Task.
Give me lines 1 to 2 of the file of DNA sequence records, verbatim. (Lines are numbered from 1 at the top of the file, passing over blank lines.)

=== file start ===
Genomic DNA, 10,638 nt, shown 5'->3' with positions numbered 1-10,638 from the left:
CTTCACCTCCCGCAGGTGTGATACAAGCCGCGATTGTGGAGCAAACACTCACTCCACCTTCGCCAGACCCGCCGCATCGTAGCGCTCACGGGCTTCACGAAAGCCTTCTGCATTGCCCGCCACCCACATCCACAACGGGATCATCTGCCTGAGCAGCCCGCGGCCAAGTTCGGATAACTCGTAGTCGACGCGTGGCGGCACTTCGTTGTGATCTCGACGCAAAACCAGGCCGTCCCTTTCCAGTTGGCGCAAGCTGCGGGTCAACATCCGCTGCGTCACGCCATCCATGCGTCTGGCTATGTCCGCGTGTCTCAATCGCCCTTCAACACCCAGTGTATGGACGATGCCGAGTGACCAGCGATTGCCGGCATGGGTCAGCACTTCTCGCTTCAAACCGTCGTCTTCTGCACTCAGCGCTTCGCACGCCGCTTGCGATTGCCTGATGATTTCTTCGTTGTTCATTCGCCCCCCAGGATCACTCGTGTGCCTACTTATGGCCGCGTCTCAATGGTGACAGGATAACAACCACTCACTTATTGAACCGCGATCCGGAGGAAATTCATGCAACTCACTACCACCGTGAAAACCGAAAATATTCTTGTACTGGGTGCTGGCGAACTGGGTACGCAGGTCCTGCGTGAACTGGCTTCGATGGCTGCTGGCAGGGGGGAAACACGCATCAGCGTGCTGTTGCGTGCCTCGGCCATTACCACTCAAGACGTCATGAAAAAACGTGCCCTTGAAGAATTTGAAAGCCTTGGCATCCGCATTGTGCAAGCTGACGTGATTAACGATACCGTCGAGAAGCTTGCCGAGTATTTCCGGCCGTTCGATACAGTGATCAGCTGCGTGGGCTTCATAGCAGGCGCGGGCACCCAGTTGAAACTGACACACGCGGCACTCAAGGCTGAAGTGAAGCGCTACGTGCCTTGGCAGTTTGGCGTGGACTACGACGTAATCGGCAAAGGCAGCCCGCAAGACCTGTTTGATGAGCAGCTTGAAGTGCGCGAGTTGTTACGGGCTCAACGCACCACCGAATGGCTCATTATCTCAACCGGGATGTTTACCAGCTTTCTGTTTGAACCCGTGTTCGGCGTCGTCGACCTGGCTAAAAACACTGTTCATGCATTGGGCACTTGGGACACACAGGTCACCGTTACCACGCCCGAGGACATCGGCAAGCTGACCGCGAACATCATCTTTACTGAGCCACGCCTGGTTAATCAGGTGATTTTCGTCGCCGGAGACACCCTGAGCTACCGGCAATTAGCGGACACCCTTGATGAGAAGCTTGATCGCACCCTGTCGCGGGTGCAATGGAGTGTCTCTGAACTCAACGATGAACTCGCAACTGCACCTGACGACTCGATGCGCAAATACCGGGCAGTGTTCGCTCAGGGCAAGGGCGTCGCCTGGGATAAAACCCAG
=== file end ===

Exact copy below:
Genomic DNA, 10,638 nt, shown 5'->3' with positions numbered 1-10,638 from the left:
CTTCACCTCCCGCAGGTGTGATACAAGCCGCGATTGTGGAGCAAACACTCACTCCACCTTCGCCAGACCCGCCGCATCGTAGCGCTCACGGGCTTCACGAAAGCCTTCTGCATTGCCCGCCACCCACATCCACAACGGGATCATCTGCCTGAGCAGCCCGCGGCCAAGTTCGGATAACTCGTAGTCGACGCGTGGCGGCACTTCGTTGTGATCTCGACGCAAAACCAGGCCGTCCCTTTCCAGTTGGCGCAAGCTGCGGGTCAACATCCGCTGCGTCACGCCATCCATGCGTCTGGCTATGTCCGCGTGTCTCAATCGCCCTTCAACACCCAGTGTATGGACGATGCCGAGTGACCAGCGATTGCCGGCATGGGTCAGCACTTCTCGCTTCAAACCGTCGTCTTCTGCACTCAGCGCTTCGCACGCCGCTTGCGATTGCCTGATGATTTCTTCGTTGTTCATTCGCCCCCCAGGATCACTCGTGTGCCTACTTATGGCCGCGTCTCAATGGTGACAGGATAACAACCACTCACTTATTGAACCGCGATCCGGAGGAAATTCATGCAACTCACTACCACCGTGAAAACCGAAAATATTCTTGTACTGGGTGCTGGCGAACTGGGTACGCAGGTCCTGCGTGAACTGGCTTCGATGGCTGCTGGCAGGGGGGAAACACGCATCAGCGTGCTGTTGCGTGCCTCGGCCATTACCACTCAAGACGTCATGAAAAAACGTGCCCTTGAAGAATTTGAAAGCCTTGGCATCCGCATTGTGCAAGCTGACGTGATTAACGATACCGTCGAGAAGCTTGCCGAGTATTTCCGGCCGTTCGATACAGTGATCAGCTGCGTGGGCTTCATAGCAGGCGCGGGCACCCAGTTGAAACTGACACACGCGGCACTCAAGGCTGAAGTGAAGCGCTACGTGCCTTGGCAGTTTGGCGTGGACTACGACGTAATCGGCAAAGGCAGCCCGCAAGACCTGTTTGATGAGCAGCTTGAAGTGCGCGAGTTGTTACGGGCTCAACGCACCACCGAATGGCTCATTATCTCAACCGGGATGTTTACCAGCTTTCTGTTTGAACCCGTGTTCGGCGTCGTCGACCTGGCTAAAAACACTGTTCATGCATTGGGCACTTGGGACACACAGGTCACCGTTACCACGCCCGAGGACATCGGCAAGCTGACCGCGAACATCATCTTTACTGAGCCACGCCTGGTTAATCAGGTGATTTTCGTCGCCGGAGACACCCTGAGCTACCGGCAATTAGCGGACACCCTTGATGAGAAGCTTGATCGCACCCTGTCGCGGGTGCAATGGAGTGTCTCTGAACTCAACGATGAACTCGCAACTGCACCTGACGACTCGATGCGCAAATACCGGGCAGTGTTCGCTCAGGGCAAGGGCGTCGCCTGGGATAAAACCCAG